Fracking and Flooding

In ten years from now, if I am still alive, I shall be able to look over the hills of England and Wales and will see, if the politicians have their way, a series of small gas works, erected to fracture shale rock underground, perhaps a kilometre or more deep, with storage tanks on the surface so that this country may collect natural gas to burn for heat and power. Not many people have imagined this vision; there is a disconnect in our minds between the surface appearance of fracking operations and the imagination of the public, which to me seems to believe that most of the mess of industrial plant will be deep underground, failing to understand that the surface works will be very apparent and not very beautiful.

So our mental picture of what fracking will be like is probably fuzzy and indistinct. By the time we see the reality it will be too late to change it. However, our imaginations should not merely concentrate its efforts on the appearance of fracking plants. It should try to stretch itself further.

In the past few months more rain fallen on the south of England than at any time in the past 248 years, as far as we can ascertain. Watercourses are full, rivers overflowing and some parts of the land are flooded. Ground water cannot percolate through the saturated soil and much water runs off to places which were not designed to receive it. Underground springs have come to life, a direct result of the heavy rainfall and even a sink hole has emerged in the suburbs again caused by the heavy underground water. Water tables rise and fall, but the rise in the water table has been unprecedented.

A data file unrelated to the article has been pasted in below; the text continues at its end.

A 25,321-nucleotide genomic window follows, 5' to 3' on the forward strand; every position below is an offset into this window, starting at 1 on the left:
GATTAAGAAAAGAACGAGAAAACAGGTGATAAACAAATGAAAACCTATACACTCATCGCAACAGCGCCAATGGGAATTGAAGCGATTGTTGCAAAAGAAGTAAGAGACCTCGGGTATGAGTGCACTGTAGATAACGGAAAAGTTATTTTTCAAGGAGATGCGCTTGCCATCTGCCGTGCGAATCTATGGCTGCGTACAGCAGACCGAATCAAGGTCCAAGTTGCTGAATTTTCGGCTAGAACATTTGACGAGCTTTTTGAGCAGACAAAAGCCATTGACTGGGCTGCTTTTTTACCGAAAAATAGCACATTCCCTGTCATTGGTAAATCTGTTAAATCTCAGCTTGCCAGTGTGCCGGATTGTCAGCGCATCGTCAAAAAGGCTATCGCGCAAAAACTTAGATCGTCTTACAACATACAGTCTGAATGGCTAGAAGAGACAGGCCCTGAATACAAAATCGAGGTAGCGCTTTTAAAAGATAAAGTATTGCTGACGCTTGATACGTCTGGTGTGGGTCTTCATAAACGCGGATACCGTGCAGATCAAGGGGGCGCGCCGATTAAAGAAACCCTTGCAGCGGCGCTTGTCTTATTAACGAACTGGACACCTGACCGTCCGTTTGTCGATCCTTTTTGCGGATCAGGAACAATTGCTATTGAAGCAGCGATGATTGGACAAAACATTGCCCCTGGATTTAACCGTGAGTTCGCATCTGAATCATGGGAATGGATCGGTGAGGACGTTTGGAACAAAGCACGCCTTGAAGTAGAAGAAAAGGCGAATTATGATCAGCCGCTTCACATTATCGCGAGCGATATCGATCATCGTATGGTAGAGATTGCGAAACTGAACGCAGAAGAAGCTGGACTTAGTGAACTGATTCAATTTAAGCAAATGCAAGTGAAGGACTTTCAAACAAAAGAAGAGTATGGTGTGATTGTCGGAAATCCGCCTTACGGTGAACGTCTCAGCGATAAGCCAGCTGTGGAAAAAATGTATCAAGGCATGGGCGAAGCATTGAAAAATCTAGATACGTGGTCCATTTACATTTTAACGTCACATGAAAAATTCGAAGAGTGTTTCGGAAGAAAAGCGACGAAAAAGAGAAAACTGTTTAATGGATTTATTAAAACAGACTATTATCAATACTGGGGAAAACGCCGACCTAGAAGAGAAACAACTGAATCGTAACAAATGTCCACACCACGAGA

This is an effect of heavy rainfall.

Now let us try to push our imagination to a place which sees such heavy rainfall in places where there is a great deal of fracking operations. The underground movements caused by heavy rainfall of the kind England has just experienced will inevitably affect the fracking operations. No system of underground pipes and works can be built to withstand the forces of nature in a way that is economically cost effective. Almost certainly underground pipes will be fractured if there is another period of record rainfall after the fracking installations have been built. This will mean that leakage of methane into the water courses and into the atmosphere is an inevitable result of fracking.

When you think of fracking think of floods, think of underground springs suddenly appearing and think of sinkholes.

2 Responses

  1. http://www.zengardner.com/local-communities-dismantling-corporate-rule/

    Part 2 in link above

  2. More reading here, the awakening is really beginning to move, get ready to defend yourselves against false prophets and wolves in sheep’s clothing.

    http://www.globalresearch.ca/hydraulic-fracking-and-the-florida-legislature-the-environmental-implications/5369766

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